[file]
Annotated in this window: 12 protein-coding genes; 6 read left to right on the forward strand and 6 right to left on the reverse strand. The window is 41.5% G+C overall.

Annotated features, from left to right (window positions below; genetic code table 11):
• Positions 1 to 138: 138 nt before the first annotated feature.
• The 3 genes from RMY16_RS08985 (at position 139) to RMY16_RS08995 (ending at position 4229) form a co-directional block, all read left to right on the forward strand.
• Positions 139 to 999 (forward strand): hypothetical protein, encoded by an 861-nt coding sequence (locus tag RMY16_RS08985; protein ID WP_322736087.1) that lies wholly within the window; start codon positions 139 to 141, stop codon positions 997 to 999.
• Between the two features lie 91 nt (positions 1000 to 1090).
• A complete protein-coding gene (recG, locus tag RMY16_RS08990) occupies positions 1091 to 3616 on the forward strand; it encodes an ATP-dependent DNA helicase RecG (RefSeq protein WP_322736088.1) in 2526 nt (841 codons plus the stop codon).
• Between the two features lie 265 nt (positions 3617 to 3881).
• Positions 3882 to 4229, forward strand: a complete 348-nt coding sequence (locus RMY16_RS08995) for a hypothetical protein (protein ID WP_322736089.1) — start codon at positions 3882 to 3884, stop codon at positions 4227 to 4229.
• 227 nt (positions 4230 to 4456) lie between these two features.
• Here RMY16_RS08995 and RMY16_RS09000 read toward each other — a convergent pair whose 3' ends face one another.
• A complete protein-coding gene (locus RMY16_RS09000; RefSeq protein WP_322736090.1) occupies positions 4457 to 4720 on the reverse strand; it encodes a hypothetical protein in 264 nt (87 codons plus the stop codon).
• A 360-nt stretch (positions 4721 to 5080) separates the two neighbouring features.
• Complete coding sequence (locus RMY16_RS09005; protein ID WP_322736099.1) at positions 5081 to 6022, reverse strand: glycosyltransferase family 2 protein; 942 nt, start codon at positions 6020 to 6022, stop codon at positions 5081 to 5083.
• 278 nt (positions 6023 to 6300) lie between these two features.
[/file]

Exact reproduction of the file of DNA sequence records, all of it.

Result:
Annotated in this window: 12 protein-coding genes; 6 read left to right on the forward strand and 6 right to left on the reverse strand. The window is 41.5% G+C overall.

Annotated features, from left to right (window positions below; genetic code table 11):
• Positions 1 to 138: 138 nt before the first annotated feature.
• The 3 genes from RMY16_RS08985 (at position 139) to RMY16_RS08995 (ending at position 4229) form a co-directional block, all read left to right on the forward strand.
• Positions 139 to 999 (forward strand): hypothetical protein, encoded by an 861-nt coding sequence (locus tag RMY16_RS08985; protein ID WP_322736087.1) that lies wholly within the window; start codon positions 139 to 141, stop codon positions 997 to 999.
• Between the two features lie 91 nt (positions 1000 to 1090).
• A complete protein-coding gene (recG, locus tag RMY16_RS08990) occupies positions 1091 to 3616 on the forward strand; it encodes an ATP-dependent DNA helicase RecG (RefSeq protein WP_322736088.1) in 2526 nt (841 codons plus the stop codon).
• Between the two features lie 265 nt (positions 3617 to 3881).
• Positions 3882 to 4229, forward strand: a complete 348-nt coding sequence (locus RMY16_RS08995) for a hypothetical protein (protein ID WP_322736089.1) — start codon at positions 3882 to 3884, stop codon at positions 4227 to 4229.
• 227 nt (positions 4230 to 4456) lie between these two features.
• Here RMY16_RS08995 and RMY16_RS09000 read toward each other — a convergent pair whose 3' ends face one another.
• A complete protein-coding gene (locus RMY16_RS09000; RefSeq protein WP_322736090.1) occupies positions 4457 to 4720 on the reverse strand; it encodes a hypothetical protein in 264 nt (87 codons plus the stop codon).
• A 360-nt stretch (positions 4721 to 5080) separates the two neighbouring features.
• Complete coding sequence (locus RMY16_RS09005; protein ID WP_322736099.1) at positions 5081 to 6022, reverse strand: glycosyltransferase family 2 protein; 942 nt, start codon at positions 6020 to 6022, stop codon at positions 5081 to 5083.
• 278 nt (positions 6023 to 6300) lie between these two features.